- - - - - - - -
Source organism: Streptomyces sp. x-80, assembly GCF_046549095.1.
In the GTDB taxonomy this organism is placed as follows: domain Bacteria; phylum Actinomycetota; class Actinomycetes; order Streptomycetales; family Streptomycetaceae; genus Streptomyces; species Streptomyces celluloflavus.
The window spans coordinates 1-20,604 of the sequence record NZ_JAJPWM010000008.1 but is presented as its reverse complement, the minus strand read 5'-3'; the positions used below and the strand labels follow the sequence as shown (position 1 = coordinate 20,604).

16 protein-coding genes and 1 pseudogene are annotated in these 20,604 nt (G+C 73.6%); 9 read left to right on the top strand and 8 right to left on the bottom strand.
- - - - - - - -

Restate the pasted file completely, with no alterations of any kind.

Source organism: Streptomyces sp. x-80, assembly GCF_046549095.1.
In the GTDB taxonomy this organism is placed as follows: domain Bacteria; phylum Actinomycetota; class Actinomycetes; order Streptomycetales; family Streptomycetaceae; genus Streptomyces; species Streptomyces celluloflavus.
The window spans coordinates 1-20,604 of the sequence record NZ_JAJPWM010000008.1 but is presented as its reverse complement, the minus strand read 5'-3'; the positions used below and the strand labels follow the sequence as shown (position 1 = coordinate 20,604).

16 protein-coding genes and 1 pseudogene are annotated in these 20,604 nt (G+C 73.6%); 9 read left to right on the top strand and 8 right to left on the bottom strand.